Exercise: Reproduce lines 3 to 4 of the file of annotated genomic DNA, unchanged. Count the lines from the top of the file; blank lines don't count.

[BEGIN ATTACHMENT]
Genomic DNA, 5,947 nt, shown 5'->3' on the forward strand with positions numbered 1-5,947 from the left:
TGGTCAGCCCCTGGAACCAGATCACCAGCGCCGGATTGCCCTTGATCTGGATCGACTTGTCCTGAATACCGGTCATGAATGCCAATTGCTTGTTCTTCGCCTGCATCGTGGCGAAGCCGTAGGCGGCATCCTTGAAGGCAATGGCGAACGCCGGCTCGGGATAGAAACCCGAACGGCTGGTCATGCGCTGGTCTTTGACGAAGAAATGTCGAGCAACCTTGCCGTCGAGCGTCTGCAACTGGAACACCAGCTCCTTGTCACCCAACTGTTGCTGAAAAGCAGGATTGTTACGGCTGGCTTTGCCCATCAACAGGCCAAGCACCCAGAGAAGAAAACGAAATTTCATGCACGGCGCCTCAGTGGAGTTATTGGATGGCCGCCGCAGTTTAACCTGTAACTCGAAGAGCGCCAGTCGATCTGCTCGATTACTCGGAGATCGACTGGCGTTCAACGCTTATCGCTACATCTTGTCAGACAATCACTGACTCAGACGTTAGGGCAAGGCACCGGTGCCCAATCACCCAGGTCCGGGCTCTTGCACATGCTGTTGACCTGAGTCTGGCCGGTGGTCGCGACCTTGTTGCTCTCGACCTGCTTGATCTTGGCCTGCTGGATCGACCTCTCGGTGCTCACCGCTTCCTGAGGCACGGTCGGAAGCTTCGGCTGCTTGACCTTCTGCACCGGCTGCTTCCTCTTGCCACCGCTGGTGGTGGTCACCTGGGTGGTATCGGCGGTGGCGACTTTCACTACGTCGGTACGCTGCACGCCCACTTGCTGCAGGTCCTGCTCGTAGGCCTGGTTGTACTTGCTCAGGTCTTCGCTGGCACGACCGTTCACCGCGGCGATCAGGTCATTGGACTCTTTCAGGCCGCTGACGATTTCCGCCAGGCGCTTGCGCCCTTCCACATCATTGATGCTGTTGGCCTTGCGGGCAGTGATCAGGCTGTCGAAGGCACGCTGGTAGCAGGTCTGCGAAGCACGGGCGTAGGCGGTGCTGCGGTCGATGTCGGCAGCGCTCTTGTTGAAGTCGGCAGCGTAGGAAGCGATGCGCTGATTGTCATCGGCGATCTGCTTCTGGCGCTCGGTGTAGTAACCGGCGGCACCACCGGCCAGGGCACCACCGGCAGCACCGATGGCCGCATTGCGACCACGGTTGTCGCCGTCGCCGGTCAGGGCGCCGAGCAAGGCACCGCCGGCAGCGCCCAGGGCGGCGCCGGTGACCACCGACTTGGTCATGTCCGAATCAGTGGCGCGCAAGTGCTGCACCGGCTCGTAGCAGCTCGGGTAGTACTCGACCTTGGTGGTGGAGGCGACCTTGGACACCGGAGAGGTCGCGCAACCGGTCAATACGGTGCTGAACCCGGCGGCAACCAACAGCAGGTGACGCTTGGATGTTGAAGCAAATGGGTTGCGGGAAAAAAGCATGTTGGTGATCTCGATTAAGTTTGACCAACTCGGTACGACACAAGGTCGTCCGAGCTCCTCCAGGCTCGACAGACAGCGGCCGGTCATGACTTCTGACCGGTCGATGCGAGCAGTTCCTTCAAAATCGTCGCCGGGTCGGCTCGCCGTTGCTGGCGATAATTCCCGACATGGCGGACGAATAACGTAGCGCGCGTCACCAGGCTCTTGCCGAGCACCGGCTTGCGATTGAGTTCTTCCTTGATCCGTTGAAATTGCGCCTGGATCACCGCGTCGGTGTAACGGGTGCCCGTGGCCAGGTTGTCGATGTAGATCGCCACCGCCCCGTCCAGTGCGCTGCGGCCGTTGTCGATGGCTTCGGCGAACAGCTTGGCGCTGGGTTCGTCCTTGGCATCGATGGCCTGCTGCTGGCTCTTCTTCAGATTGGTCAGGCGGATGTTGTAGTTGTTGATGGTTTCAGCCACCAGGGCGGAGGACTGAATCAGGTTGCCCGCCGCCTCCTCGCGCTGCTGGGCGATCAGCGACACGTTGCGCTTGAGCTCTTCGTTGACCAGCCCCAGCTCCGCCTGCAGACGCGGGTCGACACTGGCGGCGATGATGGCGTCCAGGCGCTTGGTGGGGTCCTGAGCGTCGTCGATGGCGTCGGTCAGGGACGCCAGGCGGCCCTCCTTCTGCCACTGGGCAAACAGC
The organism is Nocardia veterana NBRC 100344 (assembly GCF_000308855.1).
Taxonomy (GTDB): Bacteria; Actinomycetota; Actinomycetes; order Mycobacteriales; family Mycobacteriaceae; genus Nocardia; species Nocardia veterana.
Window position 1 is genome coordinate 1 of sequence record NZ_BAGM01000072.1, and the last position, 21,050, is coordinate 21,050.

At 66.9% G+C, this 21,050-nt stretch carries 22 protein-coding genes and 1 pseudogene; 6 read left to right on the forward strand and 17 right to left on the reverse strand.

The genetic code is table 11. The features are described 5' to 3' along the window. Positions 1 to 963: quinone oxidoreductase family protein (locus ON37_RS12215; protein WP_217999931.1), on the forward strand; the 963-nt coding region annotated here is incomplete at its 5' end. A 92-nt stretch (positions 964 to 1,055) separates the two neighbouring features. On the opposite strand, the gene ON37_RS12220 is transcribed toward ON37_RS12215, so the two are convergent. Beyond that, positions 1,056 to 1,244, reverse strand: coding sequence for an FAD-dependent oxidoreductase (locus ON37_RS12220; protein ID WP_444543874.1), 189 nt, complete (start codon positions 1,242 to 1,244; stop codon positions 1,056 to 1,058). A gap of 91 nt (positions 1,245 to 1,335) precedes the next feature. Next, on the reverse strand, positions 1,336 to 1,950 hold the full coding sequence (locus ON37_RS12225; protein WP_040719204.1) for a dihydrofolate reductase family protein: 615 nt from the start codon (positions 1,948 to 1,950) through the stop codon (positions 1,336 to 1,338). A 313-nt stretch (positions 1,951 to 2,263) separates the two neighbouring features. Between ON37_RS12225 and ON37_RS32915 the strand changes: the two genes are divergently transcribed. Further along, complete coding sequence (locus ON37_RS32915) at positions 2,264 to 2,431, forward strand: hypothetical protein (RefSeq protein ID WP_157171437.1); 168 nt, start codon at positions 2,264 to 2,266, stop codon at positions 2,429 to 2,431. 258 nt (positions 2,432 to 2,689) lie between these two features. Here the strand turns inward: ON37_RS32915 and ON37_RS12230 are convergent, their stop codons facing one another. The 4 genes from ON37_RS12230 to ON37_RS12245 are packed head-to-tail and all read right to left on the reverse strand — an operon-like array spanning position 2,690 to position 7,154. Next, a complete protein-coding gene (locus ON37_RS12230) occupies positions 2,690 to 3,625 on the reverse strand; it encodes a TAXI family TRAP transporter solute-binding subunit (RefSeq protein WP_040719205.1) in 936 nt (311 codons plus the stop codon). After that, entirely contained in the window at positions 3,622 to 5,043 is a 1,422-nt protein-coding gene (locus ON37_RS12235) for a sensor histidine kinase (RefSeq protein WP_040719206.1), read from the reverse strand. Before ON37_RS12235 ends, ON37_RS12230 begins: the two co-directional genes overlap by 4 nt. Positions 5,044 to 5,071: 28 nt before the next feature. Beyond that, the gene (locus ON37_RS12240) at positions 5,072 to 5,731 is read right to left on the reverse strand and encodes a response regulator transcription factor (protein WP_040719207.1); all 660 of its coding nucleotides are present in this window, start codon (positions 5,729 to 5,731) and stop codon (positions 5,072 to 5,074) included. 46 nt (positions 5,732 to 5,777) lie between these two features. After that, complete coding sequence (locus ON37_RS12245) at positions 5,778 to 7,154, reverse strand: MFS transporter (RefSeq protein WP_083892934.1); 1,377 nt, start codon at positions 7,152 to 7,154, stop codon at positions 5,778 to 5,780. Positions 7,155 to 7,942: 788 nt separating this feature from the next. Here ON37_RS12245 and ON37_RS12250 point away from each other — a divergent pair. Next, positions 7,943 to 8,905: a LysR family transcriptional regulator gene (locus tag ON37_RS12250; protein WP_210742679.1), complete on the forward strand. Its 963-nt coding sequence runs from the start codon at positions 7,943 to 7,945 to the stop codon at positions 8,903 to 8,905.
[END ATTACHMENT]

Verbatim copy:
The organism is Nocardia veterana NBRC 100344 (assembly GCF_000308855.1).
Taxonomy (GTDB): Bacteria; Actinomycetota; Actinomycetes; order Mycobacteriales; family Mycobacteriaceae; genus Nocardia; species Nocardia veterana.